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Will business tax breaks lift the economy?

Welder working.

TEXT OF STORY

Kai Ryssdal: Ever mindful of that, the White House is getting ready to announce a whole bunch of new proposals it hopes will finally kick the economy into high gear. In particular, the administration wants to get businesses to grow, and in the process, create more jobs. Obviously, finding what could add up to another $350 billion is going to need Congressional approval. There wouldd be new spending on roads and bridges and runways. The research and development tax credit would be juiced up. Another proposal on the table is a big tax break for businesses that invest in plants and new equipment.

From the Entrepreneurship Desk at Oregon Public Broadcasting, Mitchell Hartman walks us through how that might work.


Mitchell Hartman: The proposal would encourage businesses to invest in their facilities, or put in new equipment. Potentially, that could cover anything from building renovations and state-of-the-art machinery, to better computers or new office furniture.

Barbara Weltman: These kinds of investments would be able to be written off entirely through the end of 2011.

Small-business lawyer and tax adviser Barbara Weltman says a business could trim its tax bill for the entire cost right away.

Weltman: It does free a business from having to keep these records and take the write-offs over a long period of time even though they may pay for it right upfront.

Ordinarily, businesses have to wait 20, 30 years. Sometimes they don't survive that long, or don't have enough profits in the short run to even make it worth it.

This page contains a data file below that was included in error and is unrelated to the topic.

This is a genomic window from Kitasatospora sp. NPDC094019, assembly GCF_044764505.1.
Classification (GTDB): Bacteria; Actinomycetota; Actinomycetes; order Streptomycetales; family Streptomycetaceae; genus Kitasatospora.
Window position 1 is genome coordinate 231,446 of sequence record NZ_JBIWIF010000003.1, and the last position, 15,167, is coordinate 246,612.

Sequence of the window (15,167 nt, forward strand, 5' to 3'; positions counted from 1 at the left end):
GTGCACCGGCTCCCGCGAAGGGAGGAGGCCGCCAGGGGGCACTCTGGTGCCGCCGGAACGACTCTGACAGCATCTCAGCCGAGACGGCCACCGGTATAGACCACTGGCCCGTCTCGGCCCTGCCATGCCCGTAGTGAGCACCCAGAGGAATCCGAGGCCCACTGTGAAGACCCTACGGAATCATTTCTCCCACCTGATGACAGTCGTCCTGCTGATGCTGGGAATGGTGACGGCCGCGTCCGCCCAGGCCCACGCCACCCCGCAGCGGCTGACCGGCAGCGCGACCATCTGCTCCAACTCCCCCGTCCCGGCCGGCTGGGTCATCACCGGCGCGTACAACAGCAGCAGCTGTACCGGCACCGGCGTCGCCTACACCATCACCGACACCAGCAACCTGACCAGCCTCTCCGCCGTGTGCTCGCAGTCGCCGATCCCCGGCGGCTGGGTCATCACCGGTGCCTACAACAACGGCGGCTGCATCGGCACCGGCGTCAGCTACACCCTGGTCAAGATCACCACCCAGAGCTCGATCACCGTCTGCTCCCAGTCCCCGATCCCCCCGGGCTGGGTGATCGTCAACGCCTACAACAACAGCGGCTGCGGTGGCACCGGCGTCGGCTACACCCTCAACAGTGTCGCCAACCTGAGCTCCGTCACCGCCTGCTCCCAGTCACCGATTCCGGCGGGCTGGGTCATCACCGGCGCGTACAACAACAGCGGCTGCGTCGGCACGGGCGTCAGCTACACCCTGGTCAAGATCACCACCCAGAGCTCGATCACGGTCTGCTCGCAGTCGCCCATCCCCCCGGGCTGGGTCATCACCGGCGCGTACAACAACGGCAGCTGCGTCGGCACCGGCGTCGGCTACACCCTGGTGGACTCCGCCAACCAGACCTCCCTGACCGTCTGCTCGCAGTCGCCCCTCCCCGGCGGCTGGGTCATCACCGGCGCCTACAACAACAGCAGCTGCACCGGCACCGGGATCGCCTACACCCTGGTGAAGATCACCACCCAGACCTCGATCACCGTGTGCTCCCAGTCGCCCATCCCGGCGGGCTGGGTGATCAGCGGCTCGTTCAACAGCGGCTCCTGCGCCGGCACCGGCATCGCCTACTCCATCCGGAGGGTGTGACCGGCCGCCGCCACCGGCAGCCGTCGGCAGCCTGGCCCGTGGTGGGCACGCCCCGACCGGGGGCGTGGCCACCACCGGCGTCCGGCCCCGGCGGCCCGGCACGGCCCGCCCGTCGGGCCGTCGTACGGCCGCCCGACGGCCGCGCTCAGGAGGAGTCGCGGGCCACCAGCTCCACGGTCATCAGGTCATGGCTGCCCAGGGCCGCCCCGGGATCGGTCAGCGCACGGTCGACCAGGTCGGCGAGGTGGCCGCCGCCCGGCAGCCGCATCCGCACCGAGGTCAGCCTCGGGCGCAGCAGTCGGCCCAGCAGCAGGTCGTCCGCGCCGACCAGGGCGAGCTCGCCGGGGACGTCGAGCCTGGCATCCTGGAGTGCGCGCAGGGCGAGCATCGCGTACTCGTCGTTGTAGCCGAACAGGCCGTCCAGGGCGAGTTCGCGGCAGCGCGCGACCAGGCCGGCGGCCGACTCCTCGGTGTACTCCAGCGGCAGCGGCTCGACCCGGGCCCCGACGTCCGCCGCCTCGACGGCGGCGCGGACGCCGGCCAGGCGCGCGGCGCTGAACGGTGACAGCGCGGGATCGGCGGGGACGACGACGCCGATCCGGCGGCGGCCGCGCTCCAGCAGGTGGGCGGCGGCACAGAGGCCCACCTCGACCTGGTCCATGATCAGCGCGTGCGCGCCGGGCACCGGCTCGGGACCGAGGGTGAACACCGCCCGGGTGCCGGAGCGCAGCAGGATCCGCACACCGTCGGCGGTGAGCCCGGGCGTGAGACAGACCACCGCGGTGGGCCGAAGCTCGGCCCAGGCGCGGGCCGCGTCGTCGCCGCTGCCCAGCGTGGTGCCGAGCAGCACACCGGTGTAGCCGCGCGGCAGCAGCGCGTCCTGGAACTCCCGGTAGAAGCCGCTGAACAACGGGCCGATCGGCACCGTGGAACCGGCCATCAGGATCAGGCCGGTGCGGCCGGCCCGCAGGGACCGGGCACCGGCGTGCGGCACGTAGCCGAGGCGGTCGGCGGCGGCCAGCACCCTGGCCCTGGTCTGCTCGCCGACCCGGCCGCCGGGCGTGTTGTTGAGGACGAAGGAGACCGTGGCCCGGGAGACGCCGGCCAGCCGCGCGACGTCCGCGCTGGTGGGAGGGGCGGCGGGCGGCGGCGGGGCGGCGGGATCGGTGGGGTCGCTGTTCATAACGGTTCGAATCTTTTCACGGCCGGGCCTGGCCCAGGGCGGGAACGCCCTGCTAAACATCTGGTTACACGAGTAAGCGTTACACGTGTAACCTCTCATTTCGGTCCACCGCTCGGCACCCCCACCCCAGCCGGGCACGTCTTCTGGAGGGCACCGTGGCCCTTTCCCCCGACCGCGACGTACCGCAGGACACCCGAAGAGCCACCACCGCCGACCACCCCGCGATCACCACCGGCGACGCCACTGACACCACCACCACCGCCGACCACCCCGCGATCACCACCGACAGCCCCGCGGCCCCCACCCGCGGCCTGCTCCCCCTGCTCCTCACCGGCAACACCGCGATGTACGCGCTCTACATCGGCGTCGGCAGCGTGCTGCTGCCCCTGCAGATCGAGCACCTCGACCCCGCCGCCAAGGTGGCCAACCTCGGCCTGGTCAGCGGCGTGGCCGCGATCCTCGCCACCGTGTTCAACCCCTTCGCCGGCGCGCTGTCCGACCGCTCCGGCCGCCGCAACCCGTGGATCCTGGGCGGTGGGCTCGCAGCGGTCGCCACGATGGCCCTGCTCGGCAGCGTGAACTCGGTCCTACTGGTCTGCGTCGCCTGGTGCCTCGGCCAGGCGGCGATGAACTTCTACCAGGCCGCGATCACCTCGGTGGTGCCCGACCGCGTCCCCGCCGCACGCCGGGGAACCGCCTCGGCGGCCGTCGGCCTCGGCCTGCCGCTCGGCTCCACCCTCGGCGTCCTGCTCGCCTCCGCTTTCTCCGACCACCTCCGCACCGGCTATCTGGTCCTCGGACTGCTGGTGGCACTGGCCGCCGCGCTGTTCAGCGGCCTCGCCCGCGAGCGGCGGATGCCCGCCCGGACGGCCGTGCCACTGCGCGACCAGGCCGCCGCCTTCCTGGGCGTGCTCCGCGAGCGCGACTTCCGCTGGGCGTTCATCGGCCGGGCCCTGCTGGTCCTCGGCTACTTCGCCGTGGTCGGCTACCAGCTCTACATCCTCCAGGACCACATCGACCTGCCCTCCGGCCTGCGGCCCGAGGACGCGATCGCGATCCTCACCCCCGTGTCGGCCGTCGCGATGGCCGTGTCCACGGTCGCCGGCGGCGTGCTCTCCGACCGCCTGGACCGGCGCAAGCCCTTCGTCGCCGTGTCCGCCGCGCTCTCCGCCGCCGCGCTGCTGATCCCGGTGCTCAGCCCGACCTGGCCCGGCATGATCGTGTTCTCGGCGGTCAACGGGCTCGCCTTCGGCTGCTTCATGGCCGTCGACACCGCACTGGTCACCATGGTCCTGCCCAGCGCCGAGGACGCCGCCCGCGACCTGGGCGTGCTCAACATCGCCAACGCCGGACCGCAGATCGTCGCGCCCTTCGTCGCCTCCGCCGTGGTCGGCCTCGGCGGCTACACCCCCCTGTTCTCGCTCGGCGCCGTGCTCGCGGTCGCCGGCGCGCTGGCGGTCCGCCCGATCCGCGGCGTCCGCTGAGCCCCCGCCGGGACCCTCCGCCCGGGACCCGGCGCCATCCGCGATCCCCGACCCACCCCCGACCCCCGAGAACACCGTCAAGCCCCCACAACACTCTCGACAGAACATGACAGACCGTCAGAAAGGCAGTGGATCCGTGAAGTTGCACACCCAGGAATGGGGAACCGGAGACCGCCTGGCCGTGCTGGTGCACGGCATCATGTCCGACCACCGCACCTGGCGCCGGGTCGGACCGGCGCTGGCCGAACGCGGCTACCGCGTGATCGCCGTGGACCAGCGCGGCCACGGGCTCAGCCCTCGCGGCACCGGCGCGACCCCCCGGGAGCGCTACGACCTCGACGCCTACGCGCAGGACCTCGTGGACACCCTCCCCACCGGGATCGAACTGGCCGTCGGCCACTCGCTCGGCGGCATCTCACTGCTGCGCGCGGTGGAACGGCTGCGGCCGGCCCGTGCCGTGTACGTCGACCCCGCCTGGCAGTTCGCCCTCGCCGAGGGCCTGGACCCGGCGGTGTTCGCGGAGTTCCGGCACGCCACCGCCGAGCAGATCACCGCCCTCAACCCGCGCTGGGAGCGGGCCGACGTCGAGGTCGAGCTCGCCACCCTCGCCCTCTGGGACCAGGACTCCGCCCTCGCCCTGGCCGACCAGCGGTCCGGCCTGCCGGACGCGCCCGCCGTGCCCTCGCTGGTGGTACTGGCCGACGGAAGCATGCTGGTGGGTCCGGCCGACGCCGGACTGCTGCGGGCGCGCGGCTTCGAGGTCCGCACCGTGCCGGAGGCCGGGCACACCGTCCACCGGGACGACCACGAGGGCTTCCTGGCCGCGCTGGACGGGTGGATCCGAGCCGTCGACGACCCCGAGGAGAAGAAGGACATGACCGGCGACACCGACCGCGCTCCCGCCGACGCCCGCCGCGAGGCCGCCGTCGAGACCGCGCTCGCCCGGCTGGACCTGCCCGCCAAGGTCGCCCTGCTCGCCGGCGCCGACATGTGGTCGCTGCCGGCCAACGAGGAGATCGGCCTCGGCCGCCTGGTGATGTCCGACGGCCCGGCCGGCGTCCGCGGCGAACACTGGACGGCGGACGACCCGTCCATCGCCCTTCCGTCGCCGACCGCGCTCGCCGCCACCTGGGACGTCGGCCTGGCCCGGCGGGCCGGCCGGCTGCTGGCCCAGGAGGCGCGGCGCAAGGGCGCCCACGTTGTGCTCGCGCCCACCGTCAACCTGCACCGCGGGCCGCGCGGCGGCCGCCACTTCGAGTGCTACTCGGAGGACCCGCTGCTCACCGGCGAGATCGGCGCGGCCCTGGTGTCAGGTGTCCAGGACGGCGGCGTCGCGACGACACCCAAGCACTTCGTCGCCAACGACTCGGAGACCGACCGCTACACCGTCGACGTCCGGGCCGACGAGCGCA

To see how the tax break could play out, I called Chandra Brown. She's a VP at Oregon Ironworks, which has 400 employees and has actually been expanding in recent years.

Chandra Brown: We make streetcars and boats and bridges and aerospace equipment.

The company's got 13 new streetcars on order from Portland and Tuscon -- at $3.5 million a pop. And they're putting in a new facility to road-test them before delivery.

Brown: We are in the process of building the test track as we speak. It would be millions of dollars that we're investing in that -- certainly over $2 million.

Which could be deducted right away from this year and next year's tax bills, and ploughed back into the business. Brown says that could lead to more expansion, including more hiring, in the next few years.

But not all companies would put the tax savings into more jobs, says Martin Bailey at the Brookings Institution.

Martin Bailey: Well, the risk is that more equipment just means more productivity and not more hiring.

Critics will point out that as much as the tax break proposal might help healthy businesses that are already in expansion mode, it's not likely to generate more spending by consumers, and that's ultimately what many businesses need to grow.

I'm Mitchell Hartman for Marketplace.

About the author

Mitchell Hartman is the senior reporter for Marketplace’s Entrepreneurship Desk and also covers employment.

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